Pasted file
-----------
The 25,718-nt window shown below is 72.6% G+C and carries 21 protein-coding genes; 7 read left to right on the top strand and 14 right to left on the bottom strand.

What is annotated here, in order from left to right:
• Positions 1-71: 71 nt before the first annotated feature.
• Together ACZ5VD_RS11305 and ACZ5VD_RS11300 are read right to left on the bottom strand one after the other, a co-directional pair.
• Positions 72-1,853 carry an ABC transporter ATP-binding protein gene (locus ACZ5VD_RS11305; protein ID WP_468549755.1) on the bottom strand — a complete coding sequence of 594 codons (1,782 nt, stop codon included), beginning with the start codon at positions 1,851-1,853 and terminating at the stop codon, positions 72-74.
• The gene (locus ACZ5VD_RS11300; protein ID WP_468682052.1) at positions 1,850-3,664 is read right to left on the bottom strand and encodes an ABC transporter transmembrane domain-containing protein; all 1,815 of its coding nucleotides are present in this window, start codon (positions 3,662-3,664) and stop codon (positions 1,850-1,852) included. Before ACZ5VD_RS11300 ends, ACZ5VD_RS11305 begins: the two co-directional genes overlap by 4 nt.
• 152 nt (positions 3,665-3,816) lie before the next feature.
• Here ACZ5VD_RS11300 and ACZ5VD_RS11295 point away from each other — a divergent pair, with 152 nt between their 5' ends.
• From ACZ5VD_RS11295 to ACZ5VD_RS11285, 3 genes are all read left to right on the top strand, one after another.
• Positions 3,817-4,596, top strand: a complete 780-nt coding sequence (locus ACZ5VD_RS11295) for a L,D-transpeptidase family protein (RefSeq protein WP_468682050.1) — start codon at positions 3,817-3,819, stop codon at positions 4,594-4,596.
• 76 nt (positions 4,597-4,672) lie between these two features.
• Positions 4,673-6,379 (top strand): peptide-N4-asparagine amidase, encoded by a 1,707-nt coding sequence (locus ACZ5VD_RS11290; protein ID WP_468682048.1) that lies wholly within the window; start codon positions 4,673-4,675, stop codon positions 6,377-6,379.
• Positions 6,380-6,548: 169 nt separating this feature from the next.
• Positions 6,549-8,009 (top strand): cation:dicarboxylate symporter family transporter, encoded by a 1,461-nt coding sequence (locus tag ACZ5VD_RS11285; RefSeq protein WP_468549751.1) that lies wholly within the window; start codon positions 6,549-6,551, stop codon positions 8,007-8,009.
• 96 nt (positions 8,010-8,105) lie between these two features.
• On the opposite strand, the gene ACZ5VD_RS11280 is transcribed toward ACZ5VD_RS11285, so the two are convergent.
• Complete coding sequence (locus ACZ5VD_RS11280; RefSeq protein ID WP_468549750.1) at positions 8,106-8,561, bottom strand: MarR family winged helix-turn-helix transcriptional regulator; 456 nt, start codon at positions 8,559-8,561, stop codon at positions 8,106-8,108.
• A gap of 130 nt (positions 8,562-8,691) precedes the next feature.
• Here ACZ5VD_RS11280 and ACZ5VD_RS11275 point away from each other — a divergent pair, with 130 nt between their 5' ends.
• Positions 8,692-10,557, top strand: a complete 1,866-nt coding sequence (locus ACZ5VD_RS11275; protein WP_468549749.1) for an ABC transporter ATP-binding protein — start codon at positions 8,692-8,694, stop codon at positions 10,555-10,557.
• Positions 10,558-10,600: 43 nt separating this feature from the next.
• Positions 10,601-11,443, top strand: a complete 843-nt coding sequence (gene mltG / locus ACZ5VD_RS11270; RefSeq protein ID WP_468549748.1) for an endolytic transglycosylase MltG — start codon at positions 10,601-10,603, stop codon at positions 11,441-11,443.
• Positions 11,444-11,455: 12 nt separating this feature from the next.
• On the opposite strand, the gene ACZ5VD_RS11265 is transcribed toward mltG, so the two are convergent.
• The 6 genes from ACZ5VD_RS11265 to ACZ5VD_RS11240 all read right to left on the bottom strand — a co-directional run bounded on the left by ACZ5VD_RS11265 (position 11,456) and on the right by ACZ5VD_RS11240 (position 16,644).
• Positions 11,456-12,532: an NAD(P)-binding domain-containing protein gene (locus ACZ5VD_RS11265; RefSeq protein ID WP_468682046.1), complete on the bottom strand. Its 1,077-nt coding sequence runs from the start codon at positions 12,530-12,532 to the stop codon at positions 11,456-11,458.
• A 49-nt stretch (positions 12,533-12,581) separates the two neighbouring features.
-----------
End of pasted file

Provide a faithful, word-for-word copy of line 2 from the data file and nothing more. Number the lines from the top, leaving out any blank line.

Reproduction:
What is annotated here, in order from left to right: